GLASS HOUSES By Ian Greenland

On a recent trip back to see my dad, a typically tense and emotionally draining day was given respite by the mostly adorable antics of my nearly-3 year old boy. Keeping him up as long as I could before the wheels came off, I read him his nighttime stories and put him down in a makeshift bed. Secretly thanking him for making the visit bearable, I resisted the urge to just crash out myself and sloped back downstairs to find my old man pouring us each a Jack Daniels. We quickly fell into a familiar dynamic borne of nearly two decades of similarly tense and emotionally draining visits. Him moaning about everything under the sun (or lack of it – don't get him started on the fucking weather....), me glassy-eyed, barely needing to nod ascent let alone chime in, knowing fundamentally he'd never change but wondering couldn't he at least buy some better Whisky??

Don't get me wrong, there's definitely shit in the world that needs moaning about (welcome to my monthly column) but I don't think I've ever gone so far as to describe the RSPB as “a bunch of wankers”. They join an extremely long list of wankers in his book.... he's actually got a book too. It's called People, Organizations, Private and Public Companies, Places, Energy Suppliers, Technologies, Animals, Atmospheric Conditions and Everyone and Everything Else I Think Are Wankers.... Let's just say I don't think he sings in the shower and we've never really seen eye to eye. 

A few years back, he sat opposite me and told me the doctor had said he was on the cusp of diabetes and should no longer indulge in his daily bowl of ice-cream. Hand on heart he said despondently "It's my only pleasure left in life"..... to his SON?!? He has another son too; an extremely successful, generous, thoughtful legend of a man... Not covered in hundreds and thousands though is he! Me and my brother are definitely more glass-is-half-full guys, where dad's is eternally half-empty, although since there's only JD to drink in his house, he might actually be winning there.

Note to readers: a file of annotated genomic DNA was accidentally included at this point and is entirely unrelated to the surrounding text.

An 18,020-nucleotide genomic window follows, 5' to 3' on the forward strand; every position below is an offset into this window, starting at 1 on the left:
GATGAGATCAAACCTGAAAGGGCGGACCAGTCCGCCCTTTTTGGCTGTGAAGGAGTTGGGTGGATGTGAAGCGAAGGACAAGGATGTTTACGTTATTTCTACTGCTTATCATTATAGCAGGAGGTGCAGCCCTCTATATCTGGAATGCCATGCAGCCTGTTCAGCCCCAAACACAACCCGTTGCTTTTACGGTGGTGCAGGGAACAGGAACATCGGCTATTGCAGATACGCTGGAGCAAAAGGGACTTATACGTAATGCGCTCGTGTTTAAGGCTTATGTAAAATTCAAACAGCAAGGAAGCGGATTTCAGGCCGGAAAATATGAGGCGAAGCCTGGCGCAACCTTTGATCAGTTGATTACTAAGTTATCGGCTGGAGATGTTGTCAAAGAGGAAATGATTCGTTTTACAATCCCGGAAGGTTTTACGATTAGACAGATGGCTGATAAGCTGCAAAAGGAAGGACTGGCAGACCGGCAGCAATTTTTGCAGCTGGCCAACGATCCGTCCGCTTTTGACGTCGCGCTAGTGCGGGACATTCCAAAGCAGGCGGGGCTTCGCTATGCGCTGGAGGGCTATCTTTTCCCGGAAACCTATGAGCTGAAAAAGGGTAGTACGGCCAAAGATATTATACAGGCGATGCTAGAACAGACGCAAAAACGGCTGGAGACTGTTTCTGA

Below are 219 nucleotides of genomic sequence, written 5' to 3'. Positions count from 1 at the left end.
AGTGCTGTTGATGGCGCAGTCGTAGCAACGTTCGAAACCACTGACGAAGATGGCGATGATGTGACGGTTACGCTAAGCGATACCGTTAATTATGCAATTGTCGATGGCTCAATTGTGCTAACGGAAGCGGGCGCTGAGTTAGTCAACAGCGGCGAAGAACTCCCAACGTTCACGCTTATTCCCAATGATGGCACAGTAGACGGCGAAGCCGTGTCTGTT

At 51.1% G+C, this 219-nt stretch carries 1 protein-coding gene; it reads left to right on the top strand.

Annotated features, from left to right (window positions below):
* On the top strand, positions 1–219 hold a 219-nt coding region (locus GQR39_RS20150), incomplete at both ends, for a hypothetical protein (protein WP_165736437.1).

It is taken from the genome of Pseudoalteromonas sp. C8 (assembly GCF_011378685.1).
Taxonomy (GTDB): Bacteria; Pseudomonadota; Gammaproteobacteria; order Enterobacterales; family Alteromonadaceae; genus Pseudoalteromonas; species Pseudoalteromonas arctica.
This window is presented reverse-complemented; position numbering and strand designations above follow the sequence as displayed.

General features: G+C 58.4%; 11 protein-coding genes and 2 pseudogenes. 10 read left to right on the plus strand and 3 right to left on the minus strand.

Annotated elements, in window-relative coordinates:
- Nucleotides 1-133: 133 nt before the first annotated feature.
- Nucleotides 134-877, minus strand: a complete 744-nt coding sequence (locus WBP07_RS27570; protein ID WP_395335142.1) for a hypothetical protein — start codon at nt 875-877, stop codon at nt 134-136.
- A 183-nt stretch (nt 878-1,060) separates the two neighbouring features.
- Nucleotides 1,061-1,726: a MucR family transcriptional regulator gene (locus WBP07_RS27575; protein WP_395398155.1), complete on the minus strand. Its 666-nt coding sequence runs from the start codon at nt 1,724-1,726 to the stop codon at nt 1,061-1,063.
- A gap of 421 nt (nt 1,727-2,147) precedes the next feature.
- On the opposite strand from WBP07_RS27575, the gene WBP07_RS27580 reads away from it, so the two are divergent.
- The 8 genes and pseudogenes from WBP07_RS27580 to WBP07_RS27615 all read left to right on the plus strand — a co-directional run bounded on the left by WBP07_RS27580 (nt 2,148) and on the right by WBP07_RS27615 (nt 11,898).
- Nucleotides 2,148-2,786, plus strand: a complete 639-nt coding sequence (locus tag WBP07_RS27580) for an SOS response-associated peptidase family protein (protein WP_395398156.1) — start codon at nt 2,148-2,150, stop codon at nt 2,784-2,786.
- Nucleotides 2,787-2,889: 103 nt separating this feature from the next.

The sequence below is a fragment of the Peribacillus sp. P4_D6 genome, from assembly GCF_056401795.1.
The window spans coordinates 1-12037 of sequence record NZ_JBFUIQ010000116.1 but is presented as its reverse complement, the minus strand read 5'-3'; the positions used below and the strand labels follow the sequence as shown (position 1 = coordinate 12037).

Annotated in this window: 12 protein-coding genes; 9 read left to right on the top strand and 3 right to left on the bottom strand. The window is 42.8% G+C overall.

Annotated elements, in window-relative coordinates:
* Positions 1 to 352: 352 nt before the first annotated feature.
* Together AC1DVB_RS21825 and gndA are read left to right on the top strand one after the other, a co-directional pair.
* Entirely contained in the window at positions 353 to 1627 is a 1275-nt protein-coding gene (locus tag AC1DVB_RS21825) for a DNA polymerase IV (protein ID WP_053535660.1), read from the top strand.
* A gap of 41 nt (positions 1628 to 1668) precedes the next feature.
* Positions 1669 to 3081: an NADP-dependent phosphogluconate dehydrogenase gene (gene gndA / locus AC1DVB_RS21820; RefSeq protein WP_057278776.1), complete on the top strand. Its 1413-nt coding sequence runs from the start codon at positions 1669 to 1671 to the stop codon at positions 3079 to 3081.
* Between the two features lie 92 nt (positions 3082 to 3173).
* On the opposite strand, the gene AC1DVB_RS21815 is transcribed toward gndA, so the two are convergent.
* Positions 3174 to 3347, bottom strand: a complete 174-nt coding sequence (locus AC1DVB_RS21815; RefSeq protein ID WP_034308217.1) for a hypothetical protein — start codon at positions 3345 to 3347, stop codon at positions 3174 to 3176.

Anyway, at the risk of using my entire word count to catharti-cuss my father, I'll get to the point. Right after he called people who donate bone marrow to sick orphans wankers he moved onto tailgaters and I nearly spat my drink out. If ever there was a serial tailgater it was him. Long before The Fast and the Furious made aggressive driving cool, my Mondeo-clad dad fancied himself The Quick and Curmudgeonly. Teenagers will always find a way to be embarrassed by their parents but fuck me did he make it easy as he terrorized the rear bumpers of startled pensioners, school-run mums and everyday commuters alike. I still remember a bloke getting out his van and thumping the  driver-side window, while my dad mimed the whole “oooooh, I'm scared” sarcastic shivers. “Not getting out the car though are you dad?” I thought.
Now here he was in another tirade, inadvertently calling himself a wanker and I honestly don't think he recognised the hypocrisy. He might as well have been wearing an RSPB tabard.
Hypocrisy is something I've become keenly aware of recently specifically because I have a nearly-3 year old. When you spend large portions of the day reminding them to say please and thank you, not to stuff food into their mouths like they've just crawled out of a dessert, not to lob their toys or bite or scream in people's faces, you better be damn sure you're practising what you preach cos they are some observant, calculating little fuckers and they're just itching to copy your bad behaviour.

The whole wonderful process of parenting makes you reflect on those behaviours we often justify in ourselves but prefer not to see in others. And it's not just my dad doing it. A scientific study conducted a decade ago presented a large group of people with two tasks, one “tedious and time-consuming”, the other “easy and brief”. Candidates could choose to assign each task to either themselves or the next person, or allow a computer to randomly assign for them.